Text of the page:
Archive for the ‘Web Analytics’ Category
How much traffic does your website get from organic search?
Easy question, right? If you use Google Analytics (which is likely, as GA is installed on almost 60% of all websites), just click on Traffic Sources > Overview in the left sidebar menu, and you’ll see something like this:
The problem is—this is almost certainly baloney. Hooey. Poppycock. Nonsense. BS.
For lightly trafficked sites, this chart may actually be quite close, within one percent or so. But for larger sites with more substantial visit counts, this figure can vary significantly from reality.
While researching how best to measure and categorize backlinks for WPOinc’s web presence optimization (WPO) Metrics Dashboard, we found that the way Google categorizes referring sites driving traffic is a bit, shall we say, misleading.
At first glance, determining how many different search engines drive traffic to your site (or rather, how many different search engines Google thinks are supplying visits) is an easy process: in the left sidebar menu in GA, click Traffic Sources > Sources > Search > Organic > Overview, then in the small menu in the center of the screen click Sources.
GA will list “all” of the different search engines producing visits to your site, normally somewhere between eight and 12 sources; 16 is the highest we’ve seen. The list will usually contain well-known sites like Google, Yahoo!, Bing, AOL, Ask, Search.com and Babylon, along with perhaps Baidu (China) and Yandex (Russia).
However, the actual number of search engines driving traffic to your site is likely higher—possibly much higher. In the case of one larger client website, which gets tens of thousands of visits per month, GA reported that the site had received visits from 24 different search engines in the past year. But in analyzing the specific URLs supplying visits to identify alternative search engines in the mix, the actual figure turned out to be … 246. More than 10 times the figure GA had reported as “organic search” sources.
To check this for yourself, in GA, click Traffic Sources > Sources > All Traffic. At the lower-right of the screen, set Show Rows to its maximum value. You’ll see a long list of individual URLs; how long depends on many factors, including overall traffic volume (for this client site, the list contained almost 1,400 URLs). Near the top of the list (assuming the default sort: by volume of visits, descending) you’ll likely see the major search engines, industry news and association websites, partner sites, popular social networks, and large online directories (such as YellowPages.com, Hoovers, and ZoomInfo).
But scroll a bit further down the list and you may see URLs you don’t recognize. Among these are blogs, lesser-known directories, and … search engines. Here are a just a small sample of the search engines we found miscategorized by GA:
blackle.com / referral
claro-search.com / referral
crawler.com / referral
endlessmatches.com / referral
fastestwebsearch.com / referral
goodsearch.com / referral
hotbot.com / referral
i-mysearch.com / referral
metacrawler.com / referral
pipl.com / referral
qiye.us / referral
safe-find.com / referral
Granted, these sites individually don’t (normally) provide large volumes of traffic, and even collectively in our experience usually skew results by no more than 2-3%. The errors, however, can be much worse in some cases: in one recent situation, GA reported that a site’s organic search traffic had increased by less than 1% on a quarter-to-quarter basis; but an in-depth look at “referring” search engines revealed that actual organic search traffic growth was nearly 20% for that period.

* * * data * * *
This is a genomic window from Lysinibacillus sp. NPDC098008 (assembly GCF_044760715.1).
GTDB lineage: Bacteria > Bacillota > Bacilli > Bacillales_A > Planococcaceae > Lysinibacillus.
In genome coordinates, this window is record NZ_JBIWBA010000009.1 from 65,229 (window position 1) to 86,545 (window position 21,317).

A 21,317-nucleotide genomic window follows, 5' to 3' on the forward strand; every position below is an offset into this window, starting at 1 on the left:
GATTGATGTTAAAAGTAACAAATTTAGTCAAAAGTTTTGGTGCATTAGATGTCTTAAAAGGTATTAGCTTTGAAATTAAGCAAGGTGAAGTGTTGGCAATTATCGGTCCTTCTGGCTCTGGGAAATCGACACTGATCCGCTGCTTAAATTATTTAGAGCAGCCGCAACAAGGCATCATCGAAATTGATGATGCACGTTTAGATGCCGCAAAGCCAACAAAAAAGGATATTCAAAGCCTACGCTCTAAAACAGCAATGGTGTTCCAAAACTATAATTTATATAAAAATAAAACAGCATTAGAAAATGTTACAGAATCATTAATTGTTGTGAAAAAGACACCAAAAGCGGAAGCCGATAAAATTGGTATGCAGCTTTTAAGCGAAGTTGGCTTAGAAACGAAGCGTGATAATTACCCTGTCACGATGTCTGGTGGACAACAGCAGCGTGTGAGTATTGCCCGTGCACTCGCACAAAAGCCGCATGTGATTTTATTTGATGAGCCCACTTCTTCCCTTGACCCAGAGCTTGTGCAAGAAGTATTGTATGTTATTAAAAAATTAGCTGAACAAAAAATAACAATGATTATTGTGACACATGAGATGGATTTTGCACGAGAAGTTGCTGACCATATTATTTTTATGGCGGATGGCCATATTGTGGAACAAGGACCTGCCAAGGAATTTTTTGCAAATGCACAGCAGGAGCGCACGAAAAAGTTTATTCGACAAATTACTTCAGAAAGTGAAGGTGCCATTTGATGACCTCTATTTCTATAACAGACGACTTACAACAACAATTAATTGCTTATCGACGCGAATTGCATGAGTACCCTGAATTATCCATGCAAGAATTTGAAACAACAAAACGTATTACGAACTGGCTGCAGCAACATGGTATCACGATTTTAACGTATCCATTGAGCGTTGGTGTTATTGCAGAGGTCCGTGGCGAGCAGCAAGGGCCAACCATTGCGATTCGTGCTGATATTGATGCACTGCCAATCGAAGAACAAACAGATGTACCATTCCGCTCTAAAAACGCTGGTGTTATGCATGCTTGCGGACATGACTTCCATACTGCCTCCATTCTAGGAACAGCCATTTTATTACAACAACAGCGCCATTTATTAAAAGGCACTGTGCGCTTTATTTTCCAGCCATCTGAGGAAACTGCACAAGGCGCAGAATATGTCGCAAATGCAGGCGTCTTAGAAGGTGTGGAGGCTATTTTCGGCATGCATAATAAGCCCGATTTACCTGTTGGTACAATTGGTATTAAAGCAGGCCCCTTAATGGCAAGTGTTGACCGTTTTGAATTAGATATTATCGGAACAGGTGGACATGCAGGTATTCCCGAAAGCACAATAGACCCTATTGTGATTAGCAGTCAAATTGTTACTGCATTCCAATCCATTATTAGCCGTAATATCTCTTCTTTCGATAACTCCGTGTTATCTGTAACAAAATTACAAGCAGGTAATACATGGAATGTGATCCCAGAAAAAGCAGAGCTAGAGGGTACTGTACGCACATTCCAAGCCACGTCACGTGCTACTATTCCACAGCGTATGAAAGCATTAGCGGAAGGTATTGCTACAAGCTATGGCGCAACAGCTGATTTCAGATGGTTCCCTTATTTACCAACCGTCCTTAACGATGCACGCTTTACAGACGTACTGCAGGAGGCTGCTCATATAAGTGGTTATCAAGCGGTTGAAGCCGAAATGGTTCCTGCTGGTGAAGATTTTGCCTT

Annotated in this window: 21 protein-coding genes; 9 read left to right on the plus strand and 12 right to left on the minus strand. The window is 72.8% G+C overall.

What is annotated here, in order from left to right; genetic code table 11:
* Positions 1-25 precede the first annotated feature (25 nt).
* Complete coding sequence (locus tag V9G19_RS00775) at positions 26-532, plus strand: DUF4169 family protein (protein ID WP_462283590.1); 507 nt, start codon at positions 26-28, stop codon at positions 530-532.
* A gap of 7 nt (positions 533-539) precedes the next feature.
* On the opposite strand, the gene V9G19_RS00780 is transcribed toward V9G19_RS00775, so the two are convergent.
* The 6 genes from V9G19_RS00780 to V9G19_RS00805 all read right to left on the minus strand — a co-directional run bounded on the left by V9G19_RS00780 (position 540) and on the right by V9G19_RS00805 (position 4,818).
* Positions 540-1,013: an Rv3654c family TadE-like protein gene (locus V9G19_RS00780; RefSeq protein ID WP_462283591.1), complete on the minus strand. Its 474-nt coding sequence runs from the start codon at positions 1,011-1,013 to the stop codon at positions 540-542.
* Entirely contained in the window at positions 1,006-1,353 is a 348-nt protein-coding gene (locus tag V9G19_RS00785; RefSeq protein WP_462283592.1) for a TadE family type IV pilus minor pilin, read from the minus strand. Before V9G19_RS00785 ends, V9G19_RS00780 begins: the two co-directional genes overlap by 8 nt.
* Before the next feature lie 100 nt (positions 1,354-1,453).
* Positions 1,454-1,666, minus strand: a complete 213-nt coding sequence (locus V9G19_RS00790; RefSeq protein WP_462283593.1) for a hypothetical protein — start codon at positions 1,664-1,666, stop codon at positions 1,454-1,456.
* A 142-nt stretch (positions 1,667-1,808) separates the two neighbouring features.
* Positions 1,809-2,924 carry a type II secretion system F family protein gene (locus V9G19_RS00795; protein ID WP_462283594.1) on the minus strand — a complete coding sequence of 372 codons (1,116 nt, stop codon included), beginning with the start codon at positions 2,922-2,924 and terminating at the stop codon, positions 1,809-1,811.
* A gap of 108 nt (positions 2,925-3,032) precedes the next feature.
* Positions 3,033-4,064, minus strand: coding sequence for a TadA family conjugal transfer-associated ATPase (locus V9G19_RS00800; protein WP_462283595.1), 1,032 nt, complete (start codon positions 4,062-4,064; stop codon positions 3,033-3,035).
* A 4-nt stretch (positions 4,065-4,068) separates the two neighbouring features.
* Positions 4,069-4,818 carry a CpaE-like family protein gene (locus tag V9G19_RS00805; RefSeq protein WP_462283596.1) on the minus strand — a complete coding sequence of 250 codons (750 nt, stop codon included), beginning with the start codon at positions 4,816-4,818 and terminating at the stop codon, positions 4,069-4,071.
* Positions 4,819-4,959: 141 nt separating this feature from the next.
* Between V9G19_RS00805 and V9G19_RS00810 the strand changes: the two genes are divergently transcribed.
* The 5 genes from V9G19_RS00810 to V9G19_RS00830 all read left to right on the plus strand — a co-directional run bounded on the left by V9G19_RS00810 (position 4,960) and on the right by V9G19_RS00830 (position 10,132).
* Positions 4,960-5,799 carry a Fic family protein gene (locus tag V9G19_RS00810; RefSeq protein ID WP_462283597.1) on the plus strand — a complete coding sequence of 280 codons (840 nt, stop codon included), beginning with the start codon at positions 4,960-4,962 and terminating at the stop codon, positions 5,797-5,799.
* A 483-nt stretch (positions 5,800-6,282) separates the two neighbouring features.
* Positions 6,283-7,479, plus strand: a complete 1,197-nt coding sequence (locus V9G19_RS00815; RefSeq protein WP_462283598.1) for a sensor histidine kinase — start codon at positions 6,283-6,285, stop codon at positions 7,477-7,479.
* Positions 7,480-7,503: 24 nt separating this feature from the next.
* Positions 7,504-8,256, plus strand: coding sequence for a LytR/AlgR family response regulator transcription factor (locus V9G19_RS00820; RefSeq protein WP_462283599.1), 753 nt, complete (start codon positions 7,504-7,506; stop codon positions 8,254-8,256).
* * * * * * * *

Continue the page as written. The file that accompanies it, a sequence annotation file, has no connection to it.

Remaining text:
WPOinc is well aware that data quality is a problem in web measurement, though one might expect an organization with Google’s resources and brainpower to get something this basic right. This example is just a subset of a larger web data quality problem, that of accurately categorizing backlinks. That is, of all the sites linking to and/or sending visits to your site, what share are blogs vs. news sites vs. search engines vs … all manner of other sites? How does that profile compare to your top competitors?
SEO tools expert Ann Smarty has reviewed backlink categorization tools, but none offer much flexibility in terms of categories and all seem to suffer from some degree of data quality issues, which is why WPOinc needed to unravel the backlink blackbox. Over time, we expect third-party tools will improve in this area, providing marketers with better data to support web presence and search engine optimization efforts—we just couldn’t wait for them. When it comes to web presence optimization (WPO), you must be able to accurately measure and categorize backlinks and be able to benchmark your backlink strategy against your competitors to get a competitive edge.
So, just a heads-up: figure that your site is probably getting more (possibly a lot more) organic search traffic than Google Analytics is telling you.
As online marketing processes have evolved, the number and sophistication of software tools to support specific functions has exploded. Every discipline within marketing and PR has its own tools, among them:
SEO: backlink tools (Backlink Watch, SEOmoz, Majestic), keyword research tools, page optimization tools, SEO plugins.
Social media: social media monitoring (Radian6, Sysomos, SM2), social media management (HootSuite, SocialOomph, Buffer), Twitter tools, etc.
Web analytics: Omniture, WebTrends, Google Analytics, Clicky, and more.